The following relate to urban development and urban design in general, and to specific projects with sun/shade issues in particular. They were derived from our twitter feed @SunPosition
Check out our weekly news summary “Sun, Shadow & Urban Development” at http://paper.li/SunPosition/1376522926
Shadow concerns in Palo Alto >
Homeowners protest 50-foot office building proposed next door
A planned 50-foot-high office development with a shadow that neighbors said would plunge their home into darkness could receive final approval by the Palo Alto City Council on Monday night, June 1.
The proposed building at 2555 Park Blvd. would tear down an existing 10,800-square-foot two-story office building and build a new 24,466-square-foot three-story building. But Jared and Alice Jacobs, whose Sherman Avenue home is next door, said the Architectural Review Board and the Planning and Transportation Commission erred when they recommended approval of the building, parts of which would be 13 feet higher than the city's 37-foot limit…
The Jacobses' home is located in a mixed-use neighborhood that includes largely multi-unit housing and offices. Their single-family home was zoned as a "nonconforming use" when it was built in 1990 by a previous owner, they said.
But that fact does not disqualify them from city zoning protections, including rules that require projects to limit sun and shade impacts on abutting properties, they said. The project would darken most of their large first- and second-floor southeast-facing windows, including their kitchen, living room and master bedroom, for most of the year, they said…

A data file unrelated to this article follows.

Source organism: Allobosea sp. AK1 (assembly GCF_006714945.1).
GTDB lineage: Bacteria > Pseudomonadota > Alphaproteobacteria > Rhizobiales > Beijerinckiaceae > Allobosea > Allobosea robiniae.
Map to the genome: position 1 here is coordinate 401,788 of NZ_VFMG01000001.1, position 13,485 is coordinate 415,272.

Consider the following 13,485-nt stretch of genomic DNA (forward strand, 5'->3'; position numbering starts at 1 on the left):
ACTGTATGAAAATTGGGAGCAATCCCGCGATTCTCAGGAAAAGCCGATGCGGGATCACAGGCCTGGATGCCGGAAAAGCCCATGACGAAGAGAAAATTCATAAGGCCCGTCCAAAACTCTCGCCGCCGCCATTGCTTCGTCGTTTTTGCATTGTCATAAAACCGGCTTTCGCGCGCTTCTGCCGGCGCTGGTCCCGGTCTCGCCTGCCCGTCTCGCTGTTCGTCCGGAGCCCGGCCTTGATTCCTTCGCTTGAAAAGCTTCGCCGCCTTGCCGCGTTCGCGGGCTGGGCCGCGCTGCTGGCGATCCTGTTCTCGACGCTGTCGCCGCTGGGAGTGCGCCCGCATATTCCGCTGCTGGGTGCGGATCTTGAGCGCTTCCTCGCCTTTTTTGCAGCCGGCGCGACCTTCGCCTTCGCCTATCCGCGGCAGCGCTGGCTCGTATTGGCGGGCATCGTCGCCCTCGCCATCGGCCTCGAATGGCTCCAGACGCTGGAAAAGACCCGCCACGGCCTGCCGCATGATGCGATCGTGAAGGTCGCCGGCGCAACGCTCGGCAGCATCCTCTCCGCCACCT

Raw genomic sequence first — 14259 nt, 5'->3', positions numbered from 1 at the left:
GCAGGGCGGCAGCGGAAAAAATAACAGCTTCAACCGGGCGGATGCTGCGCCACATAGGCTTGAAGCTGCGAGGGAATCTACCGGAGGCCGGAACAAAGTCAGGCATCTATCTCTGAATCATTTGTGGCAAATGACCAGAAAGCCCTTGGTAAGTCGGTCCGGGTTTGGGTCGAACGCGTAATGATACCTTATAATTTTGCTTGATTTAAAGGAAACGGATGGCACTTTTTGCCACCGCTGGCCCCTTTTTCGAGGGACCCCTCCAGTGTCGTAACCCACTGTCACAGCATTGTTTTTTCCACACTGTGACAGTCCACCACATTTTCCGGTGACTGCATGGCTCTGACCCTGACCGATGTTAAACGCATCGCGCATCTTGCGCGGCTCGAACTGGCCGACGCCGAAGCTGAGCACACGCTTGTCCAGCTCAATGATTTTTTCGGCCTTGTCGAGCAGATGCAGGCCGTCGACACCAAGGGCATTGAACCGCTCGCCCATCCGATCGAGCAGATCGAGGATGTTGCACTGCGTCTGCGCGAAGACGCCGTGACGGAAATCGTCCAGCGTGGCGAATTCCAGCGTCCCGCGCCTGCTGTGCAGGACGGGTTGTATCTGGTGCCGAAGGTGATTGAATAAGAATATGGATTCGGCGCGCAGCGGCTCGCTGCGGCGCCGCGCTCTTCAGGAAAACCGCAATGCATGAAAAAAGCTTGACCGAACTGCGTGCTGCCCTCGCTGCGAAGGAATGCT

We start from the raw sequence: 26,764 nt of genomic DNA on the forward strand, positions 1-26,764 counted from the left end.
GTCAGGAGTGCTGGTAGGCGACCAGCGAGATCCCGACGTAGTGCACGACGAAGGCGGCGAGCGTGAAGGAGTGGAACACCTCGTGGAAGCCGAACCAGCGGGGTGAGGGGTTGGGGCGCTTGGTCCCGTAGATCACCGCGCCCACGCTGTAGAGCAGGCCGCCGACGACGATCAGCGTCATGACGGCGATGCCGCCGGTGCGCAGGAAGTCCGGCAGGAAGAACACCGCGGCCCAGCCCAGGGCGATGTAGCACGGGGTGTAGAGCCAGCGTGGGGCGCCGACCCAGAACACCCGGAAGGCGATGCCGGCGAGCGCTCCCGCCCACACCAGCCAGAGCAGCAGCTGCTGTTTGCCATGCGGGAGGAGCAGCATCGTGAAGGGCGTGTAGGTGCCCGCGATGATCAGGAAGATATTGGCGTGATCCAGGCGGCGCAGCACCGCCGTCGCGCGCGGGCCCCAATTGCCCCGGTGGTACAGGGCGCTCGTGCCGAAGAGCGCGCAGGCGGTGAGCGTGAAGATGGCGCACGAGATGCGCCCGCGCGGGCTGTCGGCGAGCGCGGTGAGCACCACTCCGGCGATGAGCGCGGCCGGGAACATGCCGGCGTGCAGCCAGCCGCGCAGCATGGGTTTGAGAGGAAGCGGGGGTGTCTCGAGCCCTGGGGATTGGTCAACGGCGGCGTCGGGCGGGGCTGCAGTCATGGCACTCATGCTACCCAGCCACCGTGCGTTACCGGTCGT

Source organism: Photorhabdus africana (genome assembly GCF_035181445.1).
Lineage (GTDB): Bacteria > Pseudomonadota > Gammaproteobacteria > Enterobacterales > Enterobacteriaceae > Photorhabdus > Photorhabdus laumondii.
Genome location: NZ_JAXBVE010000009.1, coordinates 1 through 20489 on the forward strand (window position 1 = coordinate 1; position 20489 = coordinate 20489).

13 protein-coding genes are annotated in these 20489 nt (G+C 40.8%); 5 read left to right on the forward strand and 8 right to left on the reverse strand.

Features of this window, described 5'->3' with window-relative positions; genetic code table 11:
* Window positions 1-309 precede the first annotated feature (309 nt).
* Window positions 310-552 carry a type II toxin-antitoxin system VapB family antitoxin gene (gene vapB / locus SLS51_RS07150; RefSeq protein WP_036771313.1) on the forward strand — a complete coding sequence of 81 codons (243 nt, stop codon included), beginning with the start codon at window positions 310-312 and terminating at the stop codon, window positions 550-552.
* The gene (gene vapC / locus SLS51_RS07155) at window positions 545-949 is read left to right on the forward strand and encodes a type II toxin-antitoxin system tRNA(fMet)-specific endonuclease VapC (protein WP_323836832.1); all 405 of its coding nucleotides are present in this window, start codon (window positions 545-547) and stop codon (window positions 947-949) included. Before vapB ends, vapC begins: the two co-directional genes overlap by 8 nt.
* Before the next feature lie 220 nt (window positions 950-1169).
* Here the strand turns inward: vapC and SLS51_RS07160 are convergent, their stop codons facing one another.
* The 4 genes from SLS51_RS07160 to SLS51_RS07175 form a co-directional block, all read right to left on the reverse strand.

The city's Architectural Review Board and Planning and Transportation Commission have already voted to support the development, which also has the blessing of the city's planning staff. City planners also recommend granting the developer, Tarlton Properties, the height exception. The extra 13 feet would allow the developer to include in the design two stair towers and a "tensile roof" structure that staff argues would "add a visual element to the building."
The roof structure would be "set back from the edges of the building, to avoid adding to the perceived height and massing and to protect privacy," according to a report from the Department of Planning and Community Environment.
The planning commission also requested that the applicant perform additional analysis on the building's shadow impacts. According to the staff report, the applicant studied shadow impacts at nine times of the day and year and concluded that the structures that increase the building's height "would result in a minimal shade impact on the residential neighbor's home." …
more - http://t.co/eLSZv6zjyB
Park Boulevard office building wins approval | Palo Alto Online
The three-story office building proposed for Park Boulevard in Palo Alto was, by all accounts, an exceptional project.
For opponents, that was precisely the problem.
Dozens of them flocked to the City Council meeting Monday to protest a request by Tarlton Properties to exceed the height limit for a proposed development at 2555 Park Blvd. Located in the California Avenue Business District, between Grant and Sherman avenues, the 24,466-square-foot project would replace an existing one-story building. While its commercial zoning allows for a height of 37 feet, the applicant proposed a roof terrace and two staircases that protrude over that limit, raising the building's height to 50 feet.